What Technology will Define the 21st Century?

Technology can have unintended consequences. The automobile was designed to get people from here to there. What perhaps wasn’t foreseen at first was the changes it would have on society. The car enabled people to flee the cities and move to the suburbs. The structure of how we all live and work was completely transformed.

The car certainly defined the 20th Century. What will define the 21st Century? Hand held devices like the iPod or iPad are off to the early lead. If you are sitting at home your iPad probably isn’t far from your reach. Outside, people no longer really look where they are going because they are checking their email on the iPhone. We have even had to pass laws to get people to stop talking on the phone while driving.

There have been a lot of direct consequences of the iPad and devices like it. It has already transformed our leisure life. It has taken all of the media and games we consume and brought them to us in a new way. One of the things that made it so effective was how adaptable it was and how much you could personalize it. [Read more…]

David Brooks Tells a Sad Story that Just Isn’t True

David Brooks tries to make some pretty interesting revisionist history in his column in The New York Times today. Too bad it’s completely untrue. Brooks writes

Al Gore released his movie “An Inconvenient Truth” in 2006. The global warming issue became associated with the highly partisan former vice president. Gore mobilized liberals, but, once he became the global warming spokesman, no Republican could stand shoulder to shoulder with him and survive. Any slim chance of building a bipartisan national consensus was gone.

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The Next Green Marketing Revolution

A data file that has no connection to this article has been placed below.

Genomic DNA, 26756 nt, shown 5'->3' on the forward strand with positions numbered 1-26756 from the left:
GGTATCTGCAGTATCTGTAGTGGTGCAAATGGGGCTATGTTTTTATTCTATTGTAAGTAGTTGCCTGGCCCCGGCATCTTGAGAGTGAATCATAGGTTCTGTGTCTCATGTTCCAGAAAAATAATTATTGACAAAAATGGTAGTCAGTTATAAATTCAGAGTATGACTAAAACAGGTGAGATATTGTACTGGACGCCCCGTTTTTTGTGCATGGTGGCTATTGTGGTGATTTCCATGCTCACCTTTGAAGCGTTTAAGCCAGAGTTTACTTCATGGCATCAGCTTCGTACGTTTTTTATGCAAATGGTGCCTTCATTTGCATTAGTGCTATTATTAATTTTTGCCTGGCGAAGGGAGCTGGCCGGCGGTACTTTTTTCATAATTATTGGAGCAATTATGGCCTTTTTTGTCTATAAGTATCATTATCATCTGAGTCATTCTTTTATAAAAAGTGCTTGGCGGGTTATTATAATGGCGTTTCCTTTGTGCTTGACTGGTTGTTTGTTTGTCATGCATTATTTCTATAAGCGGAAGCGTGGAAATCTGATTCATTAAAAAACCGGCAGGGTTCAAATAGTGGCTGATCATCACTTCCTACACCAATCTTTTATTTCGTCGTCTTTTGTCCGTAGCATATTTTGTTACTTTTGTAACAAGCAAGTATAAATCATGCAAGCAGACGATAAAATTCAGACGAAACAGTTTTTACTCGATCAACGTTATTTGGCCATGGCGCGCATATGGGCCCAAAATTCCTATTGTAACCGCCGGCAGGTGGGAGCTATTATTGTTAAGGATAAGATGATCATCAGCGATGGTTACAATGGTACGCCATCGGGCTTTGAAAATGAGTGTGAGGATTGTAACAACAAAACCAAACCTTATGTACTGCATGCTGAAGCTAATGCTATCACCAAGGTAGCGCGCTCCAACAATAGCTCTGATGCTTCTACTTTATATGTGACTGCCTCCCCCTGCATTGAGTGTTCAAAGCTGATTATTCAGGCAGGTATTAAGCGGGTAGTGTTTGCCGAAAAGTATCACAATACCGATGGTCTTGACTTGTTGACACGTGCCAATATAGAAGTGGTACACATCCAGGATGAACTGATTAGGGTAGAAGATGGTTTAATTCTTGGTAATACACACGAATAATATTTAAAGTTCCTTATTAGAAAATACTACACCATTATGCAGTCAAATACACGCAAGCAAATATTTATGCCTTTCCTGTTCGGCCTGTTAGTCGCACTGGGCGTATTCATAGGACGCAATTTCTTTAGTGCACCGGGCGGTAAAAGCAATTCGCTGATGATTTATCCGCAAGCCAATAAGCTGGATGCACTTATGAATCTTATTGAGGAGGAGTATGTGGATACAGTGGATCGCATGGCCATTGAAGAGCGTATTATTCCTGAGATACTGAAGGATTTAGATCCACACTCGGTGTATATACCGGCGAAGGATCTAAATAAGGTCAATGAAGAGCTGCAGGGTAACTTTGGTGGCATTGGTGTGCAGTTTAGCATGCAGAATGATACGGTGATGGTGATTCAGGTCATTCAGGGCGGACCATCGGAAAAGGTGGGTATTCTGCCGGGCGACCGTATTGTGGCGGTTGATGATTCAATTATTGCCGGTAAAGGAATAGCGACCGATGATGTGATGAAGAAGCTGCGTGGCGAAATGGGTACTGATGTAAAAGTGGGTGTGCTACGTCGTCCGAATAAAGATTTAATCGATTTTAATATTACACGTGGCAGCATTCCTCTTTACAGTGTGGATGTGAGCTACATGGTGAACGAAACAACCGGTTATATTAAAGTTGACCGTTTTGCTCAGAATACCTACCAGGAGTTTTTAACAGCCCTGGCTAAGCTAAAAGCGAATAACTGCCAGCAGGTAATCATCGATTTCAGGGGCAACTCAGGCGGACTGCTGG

The green marketing revolution on the past several years was haphazard at best, characterized by rapid growth and tentative consumer endorsement. It is not surprising that it ran out of steam in 2008 and 2009 during the onset of the global financial crisis. Every company under the sun was attempting to come out with a new green product to show their concern for the environment. Major brands such as Clorox and Arm & Hammer created significant new green products that with their reach, distribution and marketing dollars brought in new green consumers who might not have ever purchased a sustainable product before. [Read more…]

How to Change the World

The beauty of The Story of Stuff has always been Annie Leonard’s concise and simple way of getting to the bottom of things. Her videos, done in partnership with Free Range Studios, have had a minimalist visual style to match. All of which have helped to breakdown complex topics, making them accessible  to a wide variety of people. Leonard is now taking things a step further with the Story of Change. Not satisfied with people just making incremental changes in their own life, she wants to help catalyze a restructuring of our political economy. Here’s a look at what she has in mind: [Read more…]

What to do about Big Organic?

I’ve heard the complaint that big business will inevitably dilute organic standards as early as 2005. I’m sure people in the sector have been saying it for much longer. Now in Has ‘Organic’ Been Oversized? The New York Times gives fresh ammunition to the debate:

Over the last decade, since federal organic standards have come to the fore, giant agri-food corporations like these and others — Coca-Cola, Cargill, ConAgra, General Mills, Kraft and M&M Mars among them — have gobbled up most of the nation’s organic food industry. Pure, locally produced ingredients from small family farms? Not so much anymore.

Sales of organic food have been growing by over 20% for quite a while now, so all of this was inevitable to a degree. While dilution of organic standards is nothing to celebrate, the growth of the sector is. The article points out that

The fact is, organic food has become a wildly lucrative business for Big Food and a premium-price-means-premium-profit section of the grocery store. The industry’s image — contented cows grazing on the green hills of family-owned farms — is mostly pure fantasy. Or rather, pure marketing. Big Food, it turns out, has spawned what might be called Big Organic.

[Read more…]